Among The Men Who Fought On Iwo Jima, Uncommon Valor Was A Common Virtue

73 years ago today, the Battle of Iwo Jima started. As many of you know, being a Marine is one of the greatest sources of pride in my life. Being a Marine often defines me in many ways. It defines how people look at me too. With the title of Marine, you get an assumption of toughness and courage. That assumption comes from the fruits of burden the men on Iwo Jima carried on their backs in 1945.

Iwo Jima is the defining battle for the Marine Corps. Iwo Jima has defined the Marine Corps for the last 72+ years and will continue to define us for the next 500.

Over the course of my time in the Marine Corps, I met several Iwo Jima survivors. At that time, they were in their late 70s or early 80s. These men of then frail frame and stature once stood as tall as giants to the rest of the world. They became the symbol of American Greatness. They were the picture of all things that are right and good about soldierly virtue. They witnessed actions that were absolutely horrific. They witnessed mass suicides by the Korean slaves because the Japanese told the slaves that Americans were coming to rape them and burn them alive. Battalions of American Marines saw hundreds of slaves jumping off of cliffs into the sea to kill themselves. The Marines stormed beaches that had artillery, mortars, and gunmen ready to rip the beachhead and its occupants from limb to limb.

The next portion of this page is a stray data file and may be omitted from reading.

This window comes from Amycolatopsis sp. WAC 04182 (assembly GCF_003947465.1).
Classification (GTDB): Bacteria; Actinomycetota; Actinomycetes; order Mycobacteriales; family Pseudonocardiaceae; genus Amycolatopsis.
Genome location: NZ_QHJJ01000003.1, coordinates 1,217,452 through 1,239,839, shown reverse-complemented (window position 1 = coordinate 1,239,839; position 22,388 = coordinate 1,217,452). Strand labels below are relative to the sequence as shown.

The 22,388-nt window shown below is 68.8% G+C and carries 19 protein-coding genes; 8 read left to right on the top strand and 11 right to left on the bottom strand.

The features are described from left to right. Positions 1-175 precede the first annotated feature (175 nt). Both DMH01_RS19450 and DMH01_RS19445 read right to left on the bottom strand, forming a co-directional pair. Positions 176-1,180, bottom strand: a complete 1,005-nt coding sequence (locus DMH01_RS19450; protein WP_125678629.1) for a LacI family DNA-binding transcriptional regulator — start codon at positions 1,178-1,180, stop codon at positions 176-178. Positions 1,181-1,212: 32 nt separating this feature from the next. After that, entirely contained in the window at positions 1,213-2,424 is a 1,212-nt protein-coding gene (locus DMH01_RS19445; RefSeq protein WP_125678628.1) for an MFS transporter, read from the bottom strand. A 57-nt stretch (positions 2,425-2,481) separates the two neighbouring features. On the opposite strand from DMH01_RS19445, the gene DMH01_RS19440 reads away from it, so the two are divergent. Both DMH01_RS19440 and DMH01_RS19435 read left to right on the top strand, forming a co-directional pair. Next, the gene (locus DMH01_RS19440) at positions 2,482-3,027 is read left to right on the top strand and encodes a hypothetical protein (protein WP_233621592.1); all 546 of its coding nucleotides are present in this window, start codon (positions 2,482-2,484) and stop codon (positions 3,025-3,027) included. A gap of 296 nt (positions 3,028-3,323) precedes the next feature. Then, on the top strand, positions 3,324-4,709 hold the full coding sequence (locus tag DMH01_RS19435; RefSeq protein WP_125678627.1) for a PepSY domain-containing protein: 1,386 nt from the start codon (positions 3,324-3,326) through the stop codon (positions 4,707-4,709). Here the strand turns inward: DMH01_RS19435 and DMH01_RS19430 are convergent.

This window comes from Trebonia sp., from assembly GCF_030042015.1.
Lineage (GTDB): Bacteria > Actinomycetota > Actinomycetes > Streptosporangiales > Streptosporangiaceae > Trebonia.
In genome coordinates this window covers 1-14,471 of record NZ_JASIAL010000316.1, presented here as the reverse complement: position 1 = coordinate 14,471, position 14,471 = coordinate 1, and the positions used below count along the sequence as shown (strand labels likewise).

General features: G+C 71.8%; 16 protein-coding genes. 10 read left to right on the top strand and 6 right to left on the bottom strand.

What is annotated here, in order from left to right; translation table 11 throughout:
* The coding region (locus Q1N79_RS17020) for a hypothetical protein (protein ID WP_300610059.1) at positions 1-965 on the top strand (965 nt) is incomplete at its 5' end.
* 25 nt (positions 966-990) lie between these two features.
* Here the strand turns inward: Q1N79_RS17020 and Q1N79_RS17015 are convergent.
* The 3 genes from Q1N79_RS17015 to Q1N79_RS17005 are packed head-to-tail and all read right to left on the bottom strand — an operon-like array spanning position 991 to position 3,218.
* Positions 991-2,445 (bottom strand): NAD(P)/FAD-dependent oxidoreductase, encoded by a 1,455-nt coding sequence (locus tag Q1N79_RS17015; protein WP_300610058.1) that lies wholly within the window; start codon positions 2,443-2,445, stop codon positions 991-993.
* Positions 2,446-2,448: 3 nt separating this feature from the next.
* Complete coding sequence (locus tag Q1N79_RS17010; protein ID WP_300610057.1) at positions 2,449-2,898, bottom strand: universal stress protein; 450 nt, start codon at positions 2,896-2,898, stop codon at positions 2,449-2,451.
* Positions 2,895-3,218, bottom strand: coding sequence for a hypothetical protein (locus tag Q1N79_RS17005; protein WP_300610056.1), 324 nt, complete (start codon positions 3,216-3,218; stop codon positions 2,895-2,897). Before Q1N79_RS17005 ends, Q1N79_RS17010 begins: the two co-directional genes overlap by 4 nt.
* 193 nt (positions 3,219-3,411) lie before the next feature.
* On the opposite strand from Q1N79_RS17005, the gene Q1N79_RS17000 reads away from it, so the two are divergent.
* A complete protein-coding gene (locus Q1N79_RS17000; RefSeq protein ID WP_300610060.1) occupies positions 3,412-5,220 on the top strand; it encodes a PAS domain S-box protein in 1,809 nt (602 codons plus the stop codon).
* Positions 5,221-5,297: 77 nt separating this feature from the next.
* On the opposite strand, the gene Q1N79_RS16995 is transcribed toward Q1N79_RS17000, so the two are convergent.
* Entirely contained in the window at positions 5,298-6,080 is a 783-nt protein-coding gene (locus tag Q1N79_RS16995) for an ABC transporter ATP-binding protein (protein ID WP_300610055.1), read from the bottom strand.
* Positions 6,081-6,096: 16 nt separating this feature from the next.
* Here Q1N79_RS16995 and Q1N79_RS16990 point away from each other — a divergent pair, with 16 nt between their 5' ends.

26,000 Marines or Navy Corpsman were killed or wounded on the black sands of Iwo Jima. They left behind a legacy that will never die. I am forever grateful for the men who knew that courage wasn’t the absence of fear but rather moving forward, to the sounds of the guns, in the face of fear. Semper fi.